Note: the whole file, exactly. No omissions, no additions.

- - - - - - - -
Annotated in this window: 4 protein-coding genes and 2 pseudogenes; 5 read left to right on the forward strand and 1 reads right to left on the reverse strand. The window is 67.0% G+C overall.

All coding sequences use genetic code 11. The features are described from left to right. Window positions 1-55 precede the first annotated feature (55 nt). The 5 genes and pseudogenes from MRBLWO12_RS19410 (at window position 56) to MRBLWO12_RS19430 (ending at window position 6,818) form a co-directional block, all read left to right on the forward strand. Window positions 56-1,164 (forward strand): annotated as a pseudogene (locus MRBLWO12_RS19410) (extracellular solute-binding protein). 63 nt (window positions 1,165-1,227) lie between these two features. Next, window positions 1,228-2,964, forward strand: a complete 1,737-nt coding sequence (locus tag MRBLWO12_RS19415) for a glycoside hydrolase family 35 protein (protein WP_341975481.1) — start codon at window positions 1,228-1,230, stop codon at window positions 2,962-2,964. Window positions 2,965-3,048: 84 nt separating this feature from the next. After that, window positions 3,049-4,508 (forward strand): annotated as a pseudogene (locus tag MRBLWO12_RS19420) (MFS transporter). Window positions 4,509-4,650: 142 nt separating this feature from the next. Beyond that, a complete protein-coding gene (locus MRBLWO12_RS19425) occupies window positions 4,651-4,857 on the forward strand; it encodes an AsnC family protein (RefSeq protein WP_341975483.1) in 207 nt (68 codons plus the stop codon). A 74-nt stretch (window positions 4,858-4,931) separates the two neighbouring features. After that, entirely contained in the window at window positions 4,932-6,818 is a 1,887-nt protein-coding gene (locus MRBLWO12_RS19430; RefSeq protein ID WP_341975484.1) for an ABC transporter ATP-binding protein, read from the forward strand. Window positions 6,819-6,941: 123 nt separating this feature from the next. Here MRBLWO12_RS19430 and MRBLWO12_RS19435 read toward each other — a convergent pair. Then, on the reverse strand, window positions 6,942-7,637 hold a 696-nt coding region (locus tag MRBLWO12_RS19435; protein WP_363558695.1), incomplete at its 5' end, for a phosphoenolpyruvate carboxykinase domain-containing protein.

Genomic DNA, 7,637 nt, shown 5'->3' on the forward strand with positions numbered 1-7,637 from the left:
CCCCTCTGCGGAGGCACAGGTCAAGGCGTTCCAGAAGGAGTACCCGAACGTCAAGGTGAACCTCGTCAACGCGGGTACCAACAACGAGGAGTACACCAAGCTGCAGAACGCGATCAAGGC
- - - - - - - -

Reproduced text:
Annotated in this window: 4 protein-coding genes and 2 pseudogenes; 5 read left to right on the forward strand and 1 reads right to left on the reverse strand. The window is 67.0% G+C overall.

All coding sequences use genetic code 11. The features are described from left to right. Window positions 1-55 precede the first annotated feature (55 nt). The 5 genes and pseudogenes from MRBLWO12_RS19410 (at window position 56) to MRBLWO12_RS19430 (ending at window position 6,818) form a co-directional block, all read left to right on the forward strand. Window positions 56-1,164 (forward strand): annotated as a pseudogene (locus MRBLWO12_RS19410) (extracellular solute-binding protein). 63 nt (window positions 1,165-1,227) lie between these two features. Next, window positions 1,228-2,964, forward strand: a complete 1,737-nt coding sequence (locus tag MRBLWO12_RS19415) for a glycoside hydrolase family 35 protein (protein WP_341975481.1) — start codon at window positions 1,228-1,230, stop codon at window positions 2,962-2,964. Window positions 2,965-3,048: 84 nt separating this feature from the next. After that, window positions 3,049-4,508 (forward strand): annotated as a pseudogene (locus tag MRBLWO12_RS19420) (MFS transporter). Window positions 4,509-4,650: 142 nt separating this feature from the next. Beyond that, a complete protein-coding gene (locus MRBLWO12_RS19425) occupies window positions 4,651-4,857 on the forward strand; it encodes an AsnC family protein (RefSeq protein WP_341975483.1) in 207 nt (68 codons plus the stop codon). A 74-nt stretch (window positions 4,858-4,931) separates the two neighbouring features. After that, entirely contained in the window at window positions 4,932-6,818 is a 1,887-nt protein-coding gene (locus MRBLWO12_RS19430; RefSeq protein ID WP_341975484.1) for an ABC transporter ATP-binding protein, read from the forward strand. Window positions 6,819-6,941: 123 nt separating this feature from the next. Here MRBLWO12_RS19430 and MRBLWO12_RS19435 read toward each other — a convergent pair. Then, on the reverse strand, window positions 6,942-7,637 hold a 696-nt coding region (locus tag MRBLWO12_RS19435; protein WP_363558695.1), incomplete at its 5' end, for a phosphoenolpyruvate carboxykinase domain-containing protein.

Genomic DNA, 7,637 nt, shown 5'->3' on the forward strand with positions numbered 1-7,637 from the left:
CCCCTCTGCGGAGGCACAGGTCAAGGCGTTCCAGAAGGAGTACCCGAACGTCAAGGTGAACCTCGTCAACGCGGGTACCAACAACGAGGAGTACACCAAGCTGCAGAACGCGATCAAGGC